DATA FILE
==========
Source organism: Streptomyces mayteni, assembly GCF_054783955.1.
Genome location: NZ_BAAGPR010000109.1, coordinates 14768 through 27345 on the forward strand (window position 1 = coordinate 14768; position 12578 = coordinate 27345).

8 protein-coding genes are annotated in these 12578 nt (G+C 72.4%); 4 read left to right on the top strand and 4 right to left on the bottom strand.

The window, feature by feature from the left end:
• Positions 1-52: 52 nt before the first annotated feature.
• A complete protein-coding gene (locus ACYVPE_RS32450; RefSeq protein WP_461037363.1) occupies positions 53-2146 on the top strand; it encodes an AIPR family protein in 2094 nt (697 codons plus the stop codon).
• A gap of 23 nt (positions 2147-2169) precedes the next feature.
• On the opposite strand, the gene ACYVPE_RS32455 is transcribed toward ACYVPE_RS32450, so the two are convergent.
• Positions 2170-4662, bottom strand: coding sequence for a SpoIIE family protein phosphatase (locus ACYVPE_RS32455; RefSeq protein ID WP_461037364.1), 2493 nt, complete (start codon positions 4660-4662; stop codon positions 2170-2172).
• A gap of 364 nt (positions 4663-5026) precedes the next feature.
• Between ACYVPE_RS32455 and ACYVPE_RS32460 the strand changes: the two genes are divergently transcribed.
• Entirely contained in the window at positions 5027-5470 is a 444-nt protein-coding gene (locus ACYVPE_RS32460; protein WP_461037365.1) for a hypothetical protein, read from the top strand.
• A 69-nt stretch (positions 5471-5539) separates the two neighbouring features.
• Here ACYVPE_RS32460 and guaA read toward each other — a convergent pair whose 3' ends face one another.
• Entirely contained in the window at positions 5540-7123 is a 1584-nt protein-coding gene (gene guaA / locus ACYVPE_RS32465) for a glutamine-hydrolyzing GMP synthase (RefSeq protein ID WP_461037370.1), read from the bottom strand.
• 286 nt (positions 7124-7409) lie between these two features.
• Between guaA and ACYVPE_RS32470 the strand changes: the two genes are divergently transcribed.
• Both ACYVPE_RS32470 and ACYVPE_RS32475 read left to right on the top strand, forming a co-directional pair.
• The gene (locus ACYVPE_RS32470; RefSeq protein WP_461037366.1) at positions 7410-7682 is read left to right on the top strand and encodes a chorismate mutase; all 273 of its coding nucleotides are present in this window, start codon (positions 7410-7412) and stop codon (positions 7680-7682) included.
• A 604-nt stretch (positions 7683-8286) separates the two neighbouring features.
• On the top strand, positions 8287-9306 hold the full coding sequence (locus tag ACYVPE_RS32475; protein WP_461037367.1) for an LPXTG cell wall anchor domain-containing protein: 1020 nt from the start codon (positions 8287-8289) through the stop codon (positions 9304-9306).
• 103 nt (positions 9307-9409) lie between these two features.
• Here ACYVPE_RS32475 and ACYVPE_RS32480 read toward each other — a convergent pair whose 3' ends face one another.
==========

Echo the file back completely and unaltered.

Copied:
Source organism: Streptomyces mayteni, assembly GCF_054783955.1.
Genome location: NZ_BAAGPR010000109.1, coordinates 14768 through 27345 on the forward strand (window position 1 = coordinate 14768; position 12578 = coordinate 27345).

8 protein-coding genes are annotated in these 12578 nt (G+C 72.4%); 4 read left to right on the top strand and 4 right to left on the bottom strand.

The window, feature by feature from the left end:
• Positions 1-52: 52 nt before the first annotated feature.
• A complete protein-coding gene (locus ACYVPE_RS32450; RefSeq protein WP_461037363.1) occupies positions 53-2146 on the top strand; it encodes an AIPR family protein in 2094 nt (697 codons plus the stop codon).
• A gap of 23 nt (positions 2147-2169) precedes the next feature.
• On the opposite strand, the gene ACYVPE_RS32455 is transcribed toward ACYVPE_RS32450, so the two are convergent.
• Positions 2170-4662, bottom strand: coding sequence for a SpoIIE family protein phosphatase (locus ACYVPE_RS32455; RefSeq protein ID WP_461037364.1), 2493 nt, complete (start codon positions 4660-4662; stop codon positions 2170-2172).
• A gap of 364 nt (positions 4663-5026) precedes the next feature.
• Between ACYVPE_RS32455 and ACYVPE_RS32460 the strand changes: the two genes are divergently transcribed.
• Entirely contained in the window at positions 5027-5470 is a 444-nt protein-coding gene (locus ACYVPE_RS32460; protein WP_461037365.1) for a hypothetical protein, read from the top strand.
• A 69-nt stretch (positions 5471-5539) separates the two neighbouring features.
• Here ACYVPE_RS32460 and guaA read toward each other — a convergent pair whose 3' ends face one another.
• Entirely contained in the window at positions 5540-7123 is a 1584-nt protein-coding gene (gene guaA / locus ACYVPE_RS32465) for a glutamine-hydrolyzing GMP synthase (RefSeq protein ID WP_461037370.1), read from the bottom strand.
• 286 nt (positions 7124-7409) lie between these two features.
• Between guaA and ACYVPE_RS32470 the strand changes: the two genes are divergently transcribed.
• Both ACYVPE_RS32470 and ACYVPE_RS32475 read left to right on the top strand, forming a co-directional pair.
• The gene (locus ACYVPE_RS32470; RefSeq protein WP_461037366.1) at positions 7410-7682 is read left to right on the top strand and encodes a chorismate mutase; all 273 of its coding nucleotides are present in this window, start codon (positions 7410-7412) and stop codon (positions 7680-7682) included.
• A 604-nt stretch (positions 7683-8286) separates the two neighbouring features.
• On the top strand, positions 8287-9306 hold the full coding sequence (locus tag ACYVPE_RS32475; protein WP_461037367.1) for an LPXTG cell wall anchor domain-containing protein: 1020 nt from the start codon (positions 8287-8289) through the stop codon (positions 9304-9306).
• 103 nt (positions 9307-9409) lie between these two features.
• Here ACYVPE_RS32475 and ACYVPE_RS32480 read toward each other — a convergent pair whose 3' ends face one another.